People love to earn points and rewards. If you own a restaurant or coffee shop, you can initiate a punch card system that gives students a free latte after 10 visits or results in a discount on their next purchase after they spend a certain amount of money. These types of incentives are great ways to encourage repeat visits. While customer loyalty programs furnish benefits to your patrons, they also give you an ever-growing list of customers and their contact information. As you enhance the scope of your marketing strategy, this gold mine of data can be the foundation of social media and email campaigns as well as providing potential subscribers to your newsletter.

As the doors of elementary, middle, high schools and colleges swing open for another academic year, use this time to reward existing customers, attract new ones and have a little fun. Giving people the chance to enjoy a time of year that can be expensive and stressful will ultimately boost your ongoing popularity with your patrons and keep them coming back long after the novelty has worn off of the new school year.

14 Jul

The Illusion of Flat-Rate Pricing for Merchant Processing


Both Stripe and PayPal/Braintree charge flat-rate pricing, an increasingly popular cost structure for processors. And it’s easy to see why – simplicity is attractive. Flat rate pricing is easy to understand and it saves merchants from the annoyance of sifting through complex credit card processing statements. There’s no risk of missing some fine print and — at least on the surface – it appears to be totally transparent.

The flat rate pricing illusion

Flat rate pricing is simple. Credit card processing is not. In fact, flat rate pricing isn’t designed to be competitive at all–the attraction comes from the ease in which merchants can understand the structure. It’s a marketing tactic. With all the intricacies involved in credit card processing, it’s all but impossible for processors to charge a flat rate that is competitive while still remaining profitable as a company. Here’s why.

Whether they’re aware of it or not, every transaction a merchant processes incurs three fees:

1. A fee to the issuing bank, e.g., Chase (interchange)
2. A fee to the card brand, e.g., MasterCard or Visa (assessment)
3. A fee to the credit card processor

While assessments are fixed costs, the interchange rate is not. This rate can vary from as low as 0.05% to over 3%. Processors that charge a flat rate need to account for every possible interchange rate. The good thing about flat rate pricing is that there’s no guesswork and it’s easy for a merchant to figure out how much it’s going to cost them to process their payments. Unfortunately this convenience comes at a cost of spending about 20% more than they have to on processing costs.

Stripe and PayPal/Braintree use a fixed percentage of volume pricing structure of 2.9% + $0.30 per transaction. This is on the higher end in comparison to interchange rates, and for merchants with low-ticket transactions that extra $0.30 can be a real burden.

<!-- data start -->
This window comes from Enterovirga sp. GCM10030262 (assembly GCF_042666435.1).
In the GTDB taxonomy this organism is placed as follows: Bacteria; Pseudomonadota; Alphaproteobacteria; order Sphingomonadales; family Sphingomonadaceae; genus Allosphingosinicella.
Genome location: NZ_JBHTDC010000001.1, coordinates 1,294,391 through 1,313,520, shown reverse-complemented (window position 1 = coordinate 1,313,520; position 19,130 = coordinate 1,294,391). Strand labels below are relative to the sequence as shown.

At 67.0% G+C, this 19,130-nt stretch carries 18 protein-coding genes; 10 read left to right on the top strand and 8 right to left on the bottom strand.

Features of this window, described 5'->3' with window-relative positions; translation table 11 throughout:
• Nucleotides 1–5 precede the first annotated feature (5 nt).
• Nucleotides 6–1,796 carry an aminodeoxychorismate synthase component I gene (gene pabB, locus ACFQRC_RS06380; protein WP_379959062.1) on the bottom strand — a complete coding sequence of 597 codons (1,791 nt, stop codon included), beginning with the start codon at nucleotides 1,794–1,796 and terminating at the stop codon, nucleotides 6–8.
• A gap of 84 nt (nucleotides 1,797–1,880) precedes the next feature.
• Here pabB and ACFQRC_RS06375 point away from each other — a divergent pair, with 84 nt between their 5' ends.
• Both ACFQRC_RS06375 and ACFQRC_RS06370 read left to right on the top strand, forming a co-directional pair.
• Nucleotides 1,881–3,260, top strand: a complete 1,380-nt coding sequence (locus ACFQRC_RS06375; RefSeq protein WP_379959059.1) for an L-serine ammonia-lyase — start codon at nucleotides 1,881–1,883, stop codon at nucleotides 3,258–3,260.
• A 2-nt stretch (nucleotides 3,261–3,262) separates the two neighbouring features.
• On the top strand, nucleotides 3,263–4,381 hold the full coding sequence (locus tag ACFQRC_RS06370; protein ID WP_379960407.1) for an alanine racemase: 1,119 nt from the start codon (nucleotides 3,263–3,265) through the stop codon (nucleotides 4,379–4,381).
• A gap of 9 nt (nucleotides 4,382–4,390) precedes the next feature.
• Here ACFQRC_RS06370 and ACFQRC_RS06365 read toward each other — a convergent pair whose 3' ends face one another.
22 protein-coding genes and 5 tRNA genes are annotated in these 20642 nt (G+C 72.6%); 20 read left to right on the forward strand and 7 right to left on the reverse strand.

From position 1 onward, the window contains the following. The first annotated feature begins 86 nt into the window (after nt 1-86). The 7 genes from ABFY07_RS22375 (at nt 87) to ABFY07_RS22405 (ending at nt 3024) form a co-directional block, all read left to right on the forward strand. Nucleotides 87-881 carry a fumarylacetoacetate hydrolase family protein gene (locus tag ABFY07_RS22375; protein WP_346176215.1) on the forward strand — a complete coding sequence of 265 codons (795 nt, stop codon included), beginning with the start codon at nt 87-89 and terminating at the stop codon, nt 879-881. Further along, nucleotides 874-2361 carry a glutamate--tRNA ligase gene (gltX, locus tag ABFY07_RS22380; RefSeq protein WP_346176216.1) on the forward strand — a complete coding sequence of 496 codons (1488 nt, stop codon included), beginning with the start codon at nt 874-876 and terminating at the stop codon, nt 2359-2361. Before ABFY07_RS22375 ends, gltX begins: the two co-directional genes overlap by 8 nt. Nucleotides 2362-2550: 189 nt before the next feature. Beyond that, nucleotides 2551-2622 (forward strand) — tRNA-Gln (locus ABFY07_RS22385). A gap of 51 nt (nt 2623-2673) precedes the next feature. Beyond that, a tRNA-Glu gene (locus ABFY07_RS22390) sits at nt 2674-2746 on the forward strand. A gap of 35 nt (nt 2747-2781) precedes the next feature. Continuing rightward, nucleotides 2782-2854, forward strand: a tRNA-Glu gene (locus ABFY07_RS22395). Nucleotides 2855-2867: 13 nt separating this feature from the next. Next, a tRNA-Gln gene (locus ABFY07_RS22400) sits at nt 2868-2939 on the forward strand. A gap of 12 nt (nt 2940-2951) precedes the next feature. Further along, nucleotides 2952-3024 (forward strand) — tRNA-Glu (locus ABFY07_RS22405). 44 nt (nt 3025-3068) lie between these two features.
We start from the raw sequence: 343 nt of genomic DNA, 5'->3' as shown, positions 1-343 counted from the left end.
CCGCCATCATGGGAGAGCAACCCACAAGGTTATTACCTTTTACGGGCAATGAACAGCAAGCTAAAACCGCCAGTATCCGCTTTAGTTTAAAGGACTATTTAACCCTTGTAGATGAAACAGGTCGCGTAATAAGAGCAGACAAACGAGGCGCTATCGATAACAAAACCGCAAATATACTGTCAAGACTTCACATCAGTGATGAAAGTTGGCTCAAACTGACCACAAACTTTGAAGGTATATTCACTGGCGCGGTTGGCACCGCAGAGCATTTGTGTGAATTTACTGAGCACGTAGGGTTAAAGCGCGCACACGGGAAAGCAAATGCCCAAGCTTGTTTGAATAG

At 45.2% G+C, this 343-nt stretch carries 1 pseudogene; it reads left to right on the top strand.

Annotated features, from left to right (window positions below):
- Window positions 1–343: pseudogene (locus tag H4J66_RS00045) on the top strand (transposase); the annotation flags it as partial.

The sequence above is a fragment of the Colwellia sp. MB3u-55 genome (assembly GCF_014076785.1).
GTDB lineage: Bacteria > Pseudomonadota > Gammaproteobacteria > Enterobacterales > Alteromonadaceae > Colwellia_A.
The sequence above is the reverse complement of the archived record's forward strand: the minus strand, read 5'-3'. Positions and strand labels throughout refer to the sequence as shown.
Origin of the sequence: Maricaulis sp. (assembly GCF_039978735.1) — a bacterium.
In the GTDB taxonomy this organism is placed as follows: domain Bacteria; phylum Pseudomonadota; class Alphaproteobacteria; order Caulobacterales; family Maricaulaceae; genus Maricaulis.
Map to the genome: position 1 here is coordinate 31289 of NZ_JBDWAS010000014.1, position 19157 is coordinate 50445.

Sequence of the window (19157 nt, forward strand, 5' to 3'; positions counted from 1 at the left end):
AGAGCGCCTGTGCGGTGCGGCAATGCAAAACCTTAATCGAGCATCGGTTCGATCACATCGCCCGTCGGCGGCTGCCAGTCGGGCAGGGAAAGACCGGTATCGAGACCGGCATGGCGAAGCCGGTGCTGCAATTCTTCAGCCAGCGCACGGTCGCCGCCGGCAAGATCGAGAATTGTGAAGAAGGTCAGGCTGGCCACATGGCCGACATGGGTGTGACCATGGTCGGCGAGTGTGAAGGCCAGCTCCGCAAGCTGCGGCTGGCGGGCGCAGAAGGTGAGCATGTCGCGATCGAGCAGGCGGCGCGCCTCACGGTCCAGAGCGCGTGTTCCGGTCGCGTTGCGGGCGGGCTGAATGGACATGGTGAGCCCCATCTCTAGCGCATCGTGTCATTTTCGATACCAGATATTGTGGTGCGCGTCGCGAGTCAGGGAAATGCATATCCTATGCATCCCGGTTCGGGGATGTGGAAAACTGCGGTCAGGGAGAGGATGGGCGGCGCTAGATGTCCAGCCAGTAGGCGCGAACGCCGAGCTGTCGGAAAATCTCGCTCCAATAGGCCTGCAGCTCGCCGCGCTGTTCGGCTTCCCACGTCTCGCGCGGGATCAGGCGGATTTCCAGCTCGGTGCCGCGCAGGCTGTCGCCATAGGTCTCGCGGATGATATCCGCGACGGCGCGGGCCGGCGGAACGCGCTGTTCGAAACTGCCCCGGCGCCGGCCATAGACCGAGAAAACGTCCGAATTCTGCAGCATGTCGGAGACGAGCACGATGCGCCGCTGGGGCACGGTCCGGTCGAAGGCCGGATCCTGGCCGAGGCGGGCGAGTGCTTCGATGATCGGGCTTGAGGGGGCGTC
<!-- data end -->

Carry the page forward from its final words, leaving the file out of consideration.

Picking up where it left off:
“Interchange Plus” pricing optimizes costs
Quite simply, “interchange plus” pricing means the merchant pays the interchange rate plus a fee to their credit card processor. That fee is usually measured in basis points. Each basis point is 1/100th of a percent.
For example, let’s say you’re a retail business working with a processor that charges 70 basis points for a fee of 0.70%. If you ran a card-present transaction of $50 with an exempt Visa check card, the interchange fee would be 0.80% + $0.15 for a combined rate of 1.5%. That gives you an interchange rate of $0.75 + $0.15 for a grand total of $0.90 for the transaction. That same transaction through Stripe or PayPal would cost $1.75!


Another cost of processing with many flat rate processors is the funding timeline. Since companies like Stripe are technically payment aggregators, it’s not cost-effective for them to maintain the reserve required to fund their clients in a timely manner.

Through PayPal/Braintree, it takes 48 hours to receive your money. With Stripe, it takes eight business days. That’s seven days between purchase and funding, which can become a huge burden for many merchants, and can complicate accounting long-term.

Another thing–aggregators may process payments under one large merchant account rather than having separate accounts for each of their merchants. In this scenario, the money your customers pay through these services does not belong to you. Since the aggregator is the one with the merchant account, it technically owns the money being processed. The service provider then issues a payment to you for the amount of the transaction.

Other payment processors, like Aperture Payment Solutions, will always have you open and own your merchant account, a process that can be as quick as a few hours. For this reason, any money that your customers pay only ever belongs to you, and you’ll receive your money in as little as one day.
With a little education on pricing, business owners don’t have to settle for a flat-rate structure. Even smaller, low-volume businesses and startups should expect transparency, access to their money when they need it, and a full suite of developer tools. Expect more from your processor – you deserve it.